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Castle Pines Wildfire Mitigation Plan

Castle Pines Ecosystem Management Plan

  • Client: Douglas County, CO
  • Date: March, 2007 – August, 2007
  • Project Type: Wildfire Mitigation, Forest Restoration, Noxious Weed Inventory and Management, Erosion Evaluation
  • Info: Douglas County contracted with Blue Mountain and Anchor Point Group to develop a comprehensive ecosystem management plan for the Castle Pines Homeowners Association.

Castle Pines is a 1,000-acre covenant-protected community and former Colorado home of the Professional Golf Association Tour. The property-wide real estate value exceeds $12.7 billion.

BMEC created the Castle Pines Ecosystem Management Plan in conjunction with a Community Wildfire Protection Program (CWPP) to meet long-range planning goals. Ensuring management activities were ecologically sustainable and integrating these directives were top priorities. 

Project objectives were applied to three distinct areas:

  1. Forest Management and Wildfire Mitigation
  2. Noxious Weeds 
  3. Wildlife

The natural environment at Castle Pines is woven in with residential developments, golf courses, roads, trails and site infrastructure. These site conditions presented special challenges and opportunities for management.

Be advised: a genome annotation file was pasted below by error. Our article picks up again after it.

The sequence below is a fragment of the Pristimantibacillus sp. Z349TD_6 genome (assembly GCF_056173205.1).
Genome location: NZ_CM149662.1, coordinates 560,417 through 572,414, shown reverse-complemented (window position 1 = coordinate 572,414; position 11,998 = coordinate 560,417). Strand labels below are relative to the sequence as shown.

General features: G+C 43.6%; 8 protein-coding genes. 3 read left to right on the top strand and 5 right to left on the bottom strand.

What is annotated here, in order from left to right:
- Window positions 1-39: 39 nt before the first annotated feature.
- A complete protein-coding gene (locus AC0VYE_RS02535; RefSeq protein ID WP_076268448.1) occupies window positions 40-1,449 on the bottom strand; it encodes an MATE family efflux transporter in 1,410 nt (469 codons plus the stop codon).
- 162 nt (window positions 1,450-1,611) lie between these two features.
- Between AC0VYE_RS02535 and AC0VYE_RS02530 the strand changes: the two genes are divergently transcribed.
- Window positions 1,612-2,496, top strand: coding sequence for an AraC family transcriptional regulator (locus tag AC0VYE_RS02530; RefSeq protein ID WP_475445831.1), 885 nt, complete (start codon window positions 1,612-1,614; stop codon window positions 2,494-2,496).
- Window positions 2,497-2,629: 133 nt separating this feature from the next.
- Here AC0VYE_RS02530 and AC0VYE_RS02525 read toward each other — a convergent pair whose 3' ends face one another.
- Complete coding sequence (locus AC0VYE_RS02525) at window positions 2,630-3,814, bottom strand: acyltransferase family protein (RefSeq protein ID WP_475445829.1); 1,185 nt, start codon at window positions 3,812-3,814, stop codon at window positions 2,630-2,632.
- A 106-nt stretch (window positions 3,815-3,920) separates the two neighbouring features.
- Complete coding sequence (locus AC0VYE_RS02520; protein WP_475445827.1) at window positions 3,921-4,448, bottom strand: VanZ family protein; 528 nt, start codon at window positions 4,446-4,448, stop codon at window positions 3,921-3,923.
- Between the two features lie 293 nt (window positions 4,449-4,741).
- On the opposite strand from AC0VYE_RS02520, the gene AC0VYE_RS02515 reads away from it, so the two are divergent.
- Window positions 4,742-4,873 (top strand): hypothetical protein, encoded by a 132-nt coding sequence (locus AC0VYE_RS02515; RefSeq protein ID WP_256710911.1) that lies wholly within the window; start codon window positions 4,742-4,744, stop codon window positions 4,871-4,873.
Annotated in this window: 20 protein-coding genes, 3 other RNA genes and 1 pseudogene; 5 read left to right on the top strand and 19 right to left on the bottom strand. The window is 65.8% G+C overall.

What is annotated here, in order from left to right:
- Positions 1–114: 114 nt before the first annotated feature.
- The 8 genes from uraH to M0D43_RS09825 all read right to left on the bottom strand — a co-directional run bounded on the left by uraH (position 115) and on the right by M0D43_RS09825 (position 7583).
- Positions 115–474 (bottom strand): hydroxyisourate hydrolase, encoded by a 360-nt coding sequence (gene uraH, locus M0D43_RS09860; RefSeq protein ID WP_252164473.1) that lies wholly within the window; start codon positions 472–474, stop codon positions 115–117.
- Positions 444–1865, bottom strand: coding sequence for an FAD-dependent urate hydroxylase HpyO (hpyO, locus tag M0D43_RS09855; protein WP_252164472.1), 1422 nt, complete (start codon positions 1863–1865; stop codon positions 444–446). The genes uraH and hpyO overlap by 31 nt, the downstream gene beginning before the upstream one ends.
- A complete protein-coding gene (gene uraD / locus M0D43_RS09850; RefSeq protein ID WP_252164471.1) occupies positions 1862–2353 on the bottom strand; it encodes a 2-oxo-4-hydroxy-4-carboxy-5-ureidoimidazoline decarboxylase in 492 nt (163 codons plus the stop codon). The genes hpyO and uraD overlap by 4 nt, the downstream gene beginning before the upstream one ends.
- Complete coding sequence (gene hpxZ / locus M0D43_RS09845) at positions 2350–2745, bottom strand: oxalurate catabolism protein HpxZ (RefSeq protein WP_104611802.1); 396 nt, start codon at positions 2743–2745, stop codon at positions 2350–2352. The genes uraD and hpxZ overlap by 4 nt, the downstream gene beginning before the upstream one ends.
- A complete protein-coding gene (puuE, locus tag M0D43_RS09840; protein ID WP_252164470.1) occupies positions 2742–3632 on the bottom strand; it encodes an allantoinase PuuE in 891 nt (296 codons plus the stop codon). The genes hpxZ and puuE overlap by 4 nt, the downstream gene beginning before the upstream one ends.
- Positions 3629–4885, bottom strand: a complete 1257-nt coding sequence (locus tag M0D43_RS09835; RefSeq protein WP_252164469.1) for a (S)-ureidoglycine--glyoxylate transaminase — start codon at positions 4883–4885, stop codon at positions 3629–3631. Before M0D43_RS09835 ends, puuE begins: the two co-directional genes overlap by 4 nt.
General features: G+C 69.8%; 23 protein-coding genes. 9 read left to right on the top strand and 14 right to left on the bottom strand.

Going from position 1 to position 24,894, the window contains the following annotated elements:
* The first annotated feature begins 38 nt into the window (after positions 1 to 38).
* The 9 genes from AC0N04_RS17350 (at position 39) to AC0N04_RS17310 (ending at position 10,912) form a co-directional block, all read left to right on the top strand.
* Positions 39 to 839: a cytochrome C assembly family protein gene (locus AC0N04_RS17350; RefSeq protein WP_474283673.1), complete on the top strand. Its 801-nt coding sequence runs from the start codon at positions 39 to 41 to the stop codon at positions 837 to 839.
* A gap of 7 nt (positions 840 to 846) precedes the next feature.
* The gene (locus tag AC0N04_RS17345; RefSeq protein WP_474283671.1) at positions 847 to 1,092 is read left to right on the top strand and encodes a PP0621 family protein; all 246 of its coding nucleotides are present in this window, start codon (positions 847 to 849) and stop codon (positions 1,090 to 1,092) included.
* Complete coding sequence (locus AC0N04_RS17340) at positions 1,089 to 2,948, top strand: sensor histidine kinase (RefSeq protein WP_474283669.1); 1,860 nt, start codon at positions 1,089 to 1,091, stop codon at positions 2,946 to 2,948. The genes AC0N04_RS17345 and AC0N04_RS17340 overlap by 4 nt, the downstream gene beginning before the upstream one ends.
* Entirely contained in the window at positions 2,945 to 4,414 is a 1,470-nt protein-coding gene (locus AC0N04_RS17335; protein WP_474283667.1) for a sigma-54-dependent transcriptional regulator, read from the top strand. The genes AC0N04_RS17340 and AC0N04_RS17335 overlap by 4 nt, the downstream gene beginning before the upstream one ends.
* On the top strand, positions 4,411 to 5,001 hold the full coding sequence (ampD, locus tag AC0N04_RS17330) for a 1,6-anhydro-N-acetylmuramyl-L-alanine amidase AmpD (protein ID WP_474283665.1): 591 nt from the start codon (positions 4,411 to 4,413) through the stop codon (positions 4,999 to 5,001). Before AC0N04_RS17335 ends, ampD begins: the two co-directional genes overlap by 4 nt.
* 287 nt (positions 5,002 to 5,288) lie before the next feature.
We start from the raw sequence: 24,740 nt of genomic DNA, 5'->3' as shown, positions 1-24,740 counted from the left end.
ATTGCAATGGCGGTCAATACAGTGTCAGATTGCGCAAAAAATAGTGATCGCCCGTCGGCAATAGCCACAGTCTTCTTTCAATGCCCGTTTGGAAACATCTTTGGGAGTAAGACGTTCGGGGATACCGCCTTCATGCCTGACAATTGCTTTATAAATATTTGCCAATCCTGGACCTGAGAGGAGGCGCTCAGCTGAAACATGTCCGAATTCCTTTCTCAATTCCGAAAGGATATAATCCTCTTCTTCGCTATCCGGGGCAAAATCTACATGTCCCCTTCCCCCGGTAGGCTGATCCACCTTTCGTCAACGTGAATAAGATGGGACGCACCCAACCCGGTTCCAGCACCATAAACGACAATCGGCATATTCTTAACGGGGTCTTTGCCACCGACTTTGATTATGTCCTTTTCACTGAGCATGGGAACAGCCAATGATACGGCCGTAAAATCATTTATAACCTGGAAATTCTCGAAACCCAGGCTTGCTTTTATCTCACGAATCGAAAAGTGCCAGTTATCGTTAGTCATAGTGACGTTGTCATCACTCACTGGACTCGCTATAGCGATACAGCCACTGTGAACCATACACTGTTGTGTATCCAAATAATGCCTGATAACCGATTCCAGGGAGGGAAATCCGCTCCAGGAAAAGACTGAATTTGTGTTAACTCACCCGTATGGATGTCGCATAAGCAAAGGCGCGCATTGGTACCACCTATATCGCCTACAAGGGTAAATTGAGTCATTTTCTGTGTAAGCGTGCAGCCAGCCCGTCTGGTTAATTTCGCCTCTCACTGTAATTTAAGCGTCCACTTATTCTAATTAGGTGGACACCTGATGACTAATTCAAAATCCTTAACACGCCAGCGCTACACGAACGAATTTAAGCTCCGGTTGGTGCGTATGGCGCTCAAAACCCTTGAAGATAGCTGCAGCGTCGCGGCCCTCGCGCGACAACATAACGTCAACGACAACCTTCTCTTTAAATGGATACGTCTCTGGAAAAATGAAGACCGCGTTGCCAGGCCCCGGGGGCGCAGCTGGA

For example, golf greens establish fuel breaks throughout the community. However, these areas are irrigated with recycled waste water. Salts and ions dissolved in this water source caused declines of ponderosa pine trees adjacent to fairways.

As a result, we expanded our forest management recommendations to address the use of recycled waste water and arboricultural issues associated with landscaping. Likewise, the noxious weed assessment identified erosion and sedimentation as a major cause for weed propagation. Unstable sites such as cut banks, water ways, ditches and construction areas are common throughout the property.

These ecological environments are ideal locations for weed establishment and dispersal. Our noxious weed management recommendations prioritized species and included erosion and sedimentation guidelines and restoration seed mixes.